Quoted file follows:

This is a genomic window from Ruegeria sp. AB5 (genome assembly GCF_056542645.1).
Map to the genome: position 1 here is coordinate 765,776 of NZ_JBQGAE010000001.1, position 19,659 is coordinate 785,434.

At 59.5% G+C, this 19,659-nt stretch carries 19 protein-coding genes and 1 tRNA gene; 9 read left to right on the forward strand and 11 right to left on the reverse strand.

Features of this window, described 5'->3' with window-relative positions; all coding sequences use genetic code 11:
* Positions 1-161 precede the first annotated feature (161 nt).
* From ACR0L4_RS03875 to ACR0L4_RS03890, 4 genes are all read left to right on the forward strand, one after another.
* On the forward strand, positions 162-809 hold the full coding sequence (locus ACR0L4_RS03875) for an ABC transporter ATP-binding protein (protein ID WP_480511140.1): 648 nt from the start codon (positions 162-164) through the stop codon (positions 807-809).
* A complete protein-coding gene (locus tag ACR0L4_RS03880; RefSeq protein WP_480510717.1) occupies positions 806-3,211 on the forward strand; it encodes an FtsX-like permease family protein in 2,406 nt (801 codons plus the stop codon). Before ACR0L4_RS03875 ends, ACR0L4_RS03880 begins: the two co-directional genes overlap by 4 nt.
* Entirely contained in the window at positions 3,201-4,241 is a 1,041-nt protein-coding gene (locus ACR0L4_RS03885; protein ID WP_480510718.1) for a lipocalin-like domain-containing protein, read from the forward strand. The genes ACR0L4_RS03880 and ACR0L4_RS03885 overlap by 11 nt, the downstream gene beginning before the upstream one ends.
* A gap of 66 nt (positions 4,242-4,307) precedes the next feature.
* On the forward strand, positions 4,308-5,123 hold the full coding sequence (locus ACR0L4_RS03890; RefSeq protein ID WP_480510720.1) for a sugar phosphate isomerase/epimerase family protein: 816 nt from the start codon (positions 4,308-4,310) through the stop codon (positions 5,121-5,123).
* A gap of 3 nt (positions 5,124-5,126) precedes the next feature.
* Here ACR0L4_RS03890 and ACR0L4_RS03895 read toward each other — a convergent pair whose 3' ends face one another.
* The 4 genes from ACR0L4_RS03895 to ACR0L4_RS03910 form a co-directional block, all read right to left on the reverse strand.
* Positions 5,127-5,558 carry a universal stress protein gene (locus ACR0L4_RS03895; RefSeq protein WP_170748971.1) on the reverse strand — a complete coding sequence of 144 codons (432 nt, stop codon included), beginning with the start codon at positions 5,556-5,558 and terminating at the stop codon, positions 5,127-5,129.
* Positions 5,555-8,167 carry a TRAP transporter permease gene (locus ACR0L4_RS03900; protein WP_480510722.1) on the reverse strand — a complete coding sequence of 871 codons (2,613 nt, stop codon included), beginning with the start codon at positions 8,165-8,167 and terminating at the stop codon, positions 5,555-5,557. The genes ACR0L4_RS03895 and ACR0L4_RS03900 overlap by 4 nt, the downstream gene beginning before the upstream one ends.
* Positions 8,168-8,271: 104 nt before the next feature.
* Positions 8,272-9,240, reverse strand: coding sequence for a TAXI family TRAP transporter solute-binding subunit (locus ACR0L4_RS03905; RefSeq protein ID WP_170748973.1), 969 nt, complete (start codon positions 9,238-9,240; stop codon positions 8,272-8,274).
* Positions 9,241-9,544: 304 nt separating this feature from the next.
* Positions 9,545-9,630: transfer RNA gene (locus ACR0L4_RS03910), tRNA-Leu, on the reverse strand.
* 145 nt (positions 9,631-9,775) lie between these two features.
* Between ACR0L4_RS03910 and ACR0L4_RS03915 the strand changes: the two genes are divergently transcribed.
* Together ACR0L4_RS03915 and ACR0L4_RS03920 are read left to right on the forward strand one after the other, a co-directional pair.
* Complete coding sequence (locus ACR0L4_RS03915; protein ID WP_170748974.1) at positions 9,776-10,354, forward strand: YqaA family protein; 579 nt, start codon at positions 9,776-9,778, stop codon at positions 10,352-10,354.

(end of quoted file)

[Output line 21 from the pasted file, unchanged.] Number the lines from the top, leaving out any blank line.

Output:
* 145 nt (positions 9,631-9,775) lie between these two features.